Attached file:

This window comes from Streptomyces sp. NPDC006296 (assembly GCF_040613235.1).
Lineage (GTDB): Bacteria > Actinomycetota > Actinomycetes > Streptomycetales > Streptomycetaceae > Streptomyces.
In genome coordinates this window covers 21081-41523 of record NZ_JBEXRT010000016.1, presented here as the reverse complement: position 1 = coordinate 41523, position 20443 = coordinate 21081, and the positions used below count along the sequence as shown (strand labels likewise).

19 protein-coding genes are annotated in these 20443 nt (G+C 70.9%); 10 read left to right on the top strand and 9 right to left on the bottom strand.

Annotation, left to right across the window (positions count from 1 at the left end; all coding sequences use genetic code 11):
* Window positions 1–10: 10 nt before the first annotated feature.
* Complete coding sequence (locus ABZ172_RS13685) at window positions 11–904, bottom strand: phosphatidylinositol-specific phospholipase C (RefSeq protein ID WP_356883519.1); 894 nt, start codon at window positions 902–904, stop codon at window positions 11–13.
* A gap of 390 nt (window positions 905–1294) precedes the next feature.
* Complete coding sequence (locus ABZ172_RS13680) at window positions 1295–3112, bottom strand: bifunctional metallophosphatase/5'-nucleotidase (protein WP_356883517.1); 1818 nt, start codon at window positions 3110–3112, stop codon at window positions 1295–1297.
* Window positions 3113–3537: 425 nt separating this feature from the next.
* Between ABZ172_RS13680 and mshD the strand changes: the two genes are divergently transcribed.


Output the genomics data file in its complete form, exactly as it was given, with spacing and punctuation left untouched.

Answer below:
This window comes from Streptomyces sp. NPDC006296 (assembly GCF_040613235.1).
Lineage (GTDB): Bacteria > Actinomycetota > Actinomycetes > Streptomycetales > Streptomycetaceae > Streptomyces.
In genome coordinates this window covers 21081-41523 of record NZ_JBEXRT010000016.1, presented here as the reverse complement: position 1 = coordinate 41523, position 20443 = coordinate 21081, and the positions used below count along the sequence as shown (strand labels likewise).

19 protein-coding genes are annotated in these 20443 nt (G+C 70.9%); 10 read left to right on the top strand and 9 right to left on the bottom strand.

Annotation, left to right across the window (positions count from 1 at the left end; all coding sequences use genetic code 11):
* Window positions 1–10: 10 nt before the first annotated feature.
* Complete coding sequence (locus ABZ172_RS13685) at window positions 11–904, bottom strand: phosphatidylinositol-specific phospholipase C (RefSeq protein ID WP_356883519.1); 894 nt, start codon at window positions 902–904, stop codon at window positions 11–13.
* A gap of 390 nt (window positions 905–1294) precedes the next feature.
* Complete coding sequence (locus ABZ172_RS13680) at window positions 1295–3112, bottom strand: bifunctional metallophosphatase/5'-nucleotidase (protein WP_356883517.1); 1818 nt, start codon at window positions 3110–3112, stop codon at window positions 1295–1297.
* Window positions 3113–3537: 425 nt separating this feature from the next.
* Between ABZ172_RS13680 and mshD the strand changes: the two genes are divergently transcribed.